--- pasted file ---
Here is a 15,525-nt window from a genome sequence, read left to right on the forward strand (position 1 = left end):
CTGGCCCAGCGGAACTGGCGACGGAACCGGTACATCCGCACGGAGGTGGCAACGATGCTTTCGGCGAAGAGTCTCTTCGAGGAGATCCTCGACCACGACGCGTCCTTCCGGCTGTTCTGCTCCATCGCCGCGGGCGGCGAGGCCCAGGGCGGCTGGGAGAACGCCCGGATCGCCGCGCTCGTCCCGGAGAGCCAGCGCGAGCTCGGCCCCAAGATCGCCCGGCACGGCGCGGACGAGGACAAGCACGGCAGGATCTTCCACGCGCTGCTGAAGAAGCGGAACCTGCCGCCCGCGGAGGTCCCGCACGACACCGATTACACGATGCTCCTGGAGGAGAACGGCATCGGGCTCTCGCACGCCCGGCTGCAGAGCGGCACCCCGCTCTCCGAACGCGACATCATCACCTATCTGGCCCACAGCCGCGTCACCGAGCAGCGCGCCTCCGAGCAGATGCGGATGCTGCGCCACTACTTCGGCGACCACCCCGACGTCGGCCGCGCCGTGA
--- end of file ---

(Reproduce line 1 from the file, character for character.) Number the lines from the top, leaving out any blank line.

Here is a 15,525-nt window from a genome sequence, read left to right on the forward strand (position 1 = left end):